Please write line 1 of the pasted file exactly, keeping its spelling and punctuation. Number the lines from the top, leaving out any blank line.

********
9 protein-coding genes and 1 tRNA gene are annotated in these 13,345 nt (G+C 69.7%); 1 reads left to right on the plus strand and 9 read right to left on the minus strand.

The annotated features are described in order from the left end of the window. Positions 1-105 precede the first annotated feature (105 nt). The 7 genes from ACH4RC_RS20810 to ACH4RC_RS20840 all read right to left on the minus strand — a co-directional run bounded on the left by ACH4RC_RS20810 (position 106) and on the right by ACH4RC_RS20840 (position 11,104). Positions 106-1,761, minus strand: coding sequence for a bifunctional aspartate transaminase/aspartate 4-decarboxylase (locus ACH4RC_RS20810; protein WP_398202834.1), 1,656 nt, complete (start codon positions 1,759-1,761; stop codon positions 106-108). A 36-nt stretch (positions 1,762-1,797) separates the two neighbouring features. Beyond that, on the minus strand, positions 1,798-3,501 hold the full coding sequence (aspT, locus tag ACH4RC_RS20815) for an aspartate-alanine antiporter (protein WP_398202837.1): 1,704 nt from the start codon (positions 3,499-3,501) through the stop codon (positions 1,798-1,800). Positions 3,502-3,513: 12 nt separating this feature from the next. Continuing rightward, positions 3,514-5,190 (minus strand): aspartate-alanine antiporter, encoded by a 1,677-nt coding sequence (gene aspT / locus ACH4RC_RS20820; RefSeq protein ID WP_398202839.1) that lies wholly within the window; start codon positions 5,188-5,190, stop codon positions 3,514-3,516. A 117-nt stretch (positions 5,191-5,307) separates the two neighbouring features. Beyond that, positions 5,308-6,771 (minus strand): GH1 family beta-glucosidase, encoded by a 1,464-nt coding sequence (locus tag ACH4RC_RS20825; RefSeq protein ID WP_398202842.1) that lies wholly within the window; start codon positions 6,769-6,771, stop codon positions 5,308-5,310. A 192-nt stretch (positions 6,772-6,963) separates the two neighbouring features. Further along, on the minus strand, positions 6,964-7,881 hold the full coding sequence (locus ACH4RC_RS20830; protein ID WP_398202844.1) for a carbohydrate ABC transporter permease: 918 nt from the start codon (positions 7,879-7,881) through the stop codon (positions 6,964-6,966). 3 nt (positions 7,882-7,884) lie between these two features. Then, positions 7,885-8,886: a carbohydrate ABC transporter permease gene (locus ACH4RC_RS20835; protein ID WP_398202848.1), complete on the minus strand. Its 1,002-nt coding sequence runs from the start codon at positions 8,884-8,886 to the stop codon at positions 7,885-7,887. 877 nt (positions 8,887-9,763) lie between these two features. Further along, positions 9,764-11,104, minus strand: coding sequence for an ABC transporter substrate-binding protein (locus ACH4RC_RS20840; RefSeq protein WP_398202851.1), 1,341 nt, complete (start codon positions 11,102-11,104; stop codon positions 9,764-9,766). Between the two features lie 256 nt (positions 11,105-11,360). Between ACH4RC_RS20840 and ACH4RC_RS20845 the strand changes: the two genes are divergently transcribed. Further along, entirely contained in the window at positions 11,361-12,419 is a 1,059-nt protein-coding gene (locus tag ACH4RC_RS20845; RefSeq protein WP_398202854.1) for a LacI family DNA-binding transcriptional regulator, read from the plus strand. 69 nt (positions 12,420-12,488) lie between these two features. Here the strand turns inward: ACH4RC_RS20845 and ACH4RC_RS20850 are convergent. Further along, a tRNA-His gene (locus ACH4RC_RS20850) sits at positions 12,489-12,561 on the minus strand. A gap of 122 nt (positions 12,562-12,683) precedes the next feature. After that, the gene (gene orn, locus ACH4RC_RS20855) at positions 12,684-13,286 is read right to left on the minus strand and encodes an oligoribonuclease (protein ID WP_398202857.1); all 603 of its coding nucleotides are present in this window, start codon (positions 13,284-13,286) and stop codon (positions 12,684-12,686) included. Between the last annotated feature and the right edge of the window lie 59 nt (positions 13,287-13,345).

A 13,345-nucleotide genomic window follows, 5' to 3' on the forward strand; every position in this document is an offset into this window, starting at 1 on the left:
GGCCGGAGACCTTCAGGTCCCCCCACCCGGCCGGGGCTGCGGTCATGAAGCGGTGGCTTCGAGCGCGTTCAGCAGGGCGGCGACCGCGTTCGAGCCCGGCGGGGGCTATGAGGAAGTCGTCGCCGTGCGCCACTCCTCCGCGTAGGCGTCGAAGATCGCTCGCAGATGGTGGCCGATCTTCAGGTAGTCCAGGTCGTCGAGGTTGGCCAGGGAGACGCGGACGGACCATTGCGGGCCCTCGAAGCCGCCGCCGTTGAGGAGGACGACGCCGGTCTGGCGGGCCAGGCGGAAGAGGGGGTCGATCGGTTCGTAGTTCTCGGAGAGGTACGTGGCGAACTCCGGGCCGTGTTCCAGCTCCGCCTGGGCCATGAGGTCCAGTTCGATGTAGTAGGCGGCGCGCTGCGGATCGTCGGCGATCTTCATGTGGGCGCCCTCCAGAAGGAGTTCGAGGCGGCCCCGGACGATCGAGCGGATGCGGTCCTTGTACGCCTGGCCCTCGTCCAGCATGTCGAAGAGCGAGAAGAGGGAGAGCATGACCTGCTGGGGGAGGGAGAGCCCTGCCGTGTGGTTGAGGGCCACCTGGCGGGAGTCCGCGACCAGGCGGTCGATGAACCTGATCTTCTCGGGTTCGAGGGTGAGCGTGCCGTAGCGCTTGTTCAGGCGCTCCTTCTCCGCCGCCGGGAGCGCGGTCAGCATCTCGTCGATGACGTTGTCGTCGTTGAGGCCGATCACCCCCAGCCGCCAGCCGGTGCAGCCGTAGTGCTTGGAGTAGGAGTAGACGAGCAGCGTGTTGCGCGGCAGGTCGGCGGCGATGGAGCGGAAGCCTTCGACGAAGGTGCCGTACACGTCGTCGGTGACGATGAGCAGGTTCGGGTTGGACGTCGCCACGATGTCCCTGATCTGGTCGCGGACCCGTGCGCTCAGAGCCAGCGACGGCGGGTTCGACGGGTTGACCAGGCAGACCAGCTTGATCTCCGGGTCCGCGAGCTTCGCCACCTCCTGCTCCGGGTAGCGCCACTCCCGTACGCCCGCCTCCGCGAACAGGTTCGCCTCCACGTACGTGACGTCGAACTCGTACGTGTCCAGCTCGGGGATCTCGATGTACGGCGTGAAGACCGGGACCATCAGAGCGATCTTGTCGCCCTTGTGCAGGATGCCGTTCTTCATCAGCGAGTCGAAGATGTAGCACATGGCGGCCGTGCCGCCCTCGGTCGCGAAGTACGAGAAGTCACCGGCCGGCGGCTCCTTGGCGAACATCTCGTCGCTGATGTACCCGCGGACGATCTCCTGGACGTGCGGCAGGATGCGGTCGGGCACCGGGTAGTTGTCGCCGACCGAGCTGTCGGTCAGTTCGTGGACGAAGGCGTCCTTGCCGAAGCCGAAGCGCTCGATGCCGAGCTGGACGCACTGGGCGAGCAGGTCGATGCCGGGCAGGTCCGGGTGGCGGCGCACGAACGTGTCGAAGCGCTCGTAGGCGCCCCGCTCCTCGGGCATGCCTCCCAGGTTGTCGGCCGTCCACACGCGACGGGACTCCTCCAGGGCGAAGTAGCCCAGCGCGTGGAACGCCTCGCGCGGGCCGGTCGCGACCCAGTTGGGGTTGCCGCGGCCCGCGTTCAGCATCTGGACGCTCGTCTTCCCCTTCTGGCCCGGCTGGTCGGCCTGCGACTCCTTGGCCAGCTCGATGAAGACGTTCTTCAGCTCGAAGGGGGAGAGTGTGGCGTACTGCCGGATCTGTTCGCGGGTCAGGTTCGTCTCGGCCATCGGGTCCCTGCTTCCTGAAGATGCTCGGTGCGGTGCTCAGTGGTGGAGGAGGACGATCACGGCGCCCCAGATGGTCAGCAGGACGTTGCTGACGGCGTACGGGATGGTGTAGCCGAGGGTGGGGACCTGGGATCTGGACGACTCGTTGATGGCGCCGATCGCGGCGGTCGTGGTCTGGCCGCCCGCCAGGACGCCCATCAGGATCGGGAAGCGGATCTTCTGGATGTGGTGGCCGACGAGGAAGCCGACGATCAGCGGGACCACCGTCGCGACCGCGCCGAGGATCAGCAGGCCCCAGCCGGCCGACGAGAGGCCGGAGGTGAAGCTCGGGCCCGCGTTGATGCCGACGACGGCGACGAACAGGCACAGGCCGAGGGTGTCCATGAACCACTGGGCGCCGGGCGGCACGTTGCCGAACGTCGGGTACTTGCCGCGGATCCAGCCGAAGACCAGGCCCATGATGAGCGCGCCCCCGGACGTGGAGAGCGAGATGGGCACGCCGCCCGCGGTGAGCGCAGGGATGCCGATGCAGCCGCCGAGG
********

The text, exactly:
9 protein-coding genes and 1 tRNA gene are annotated in these 13,345 nt (G+C 69.7%); 1 reads left to right on the plus strand and 9 read right to left on the minus strand.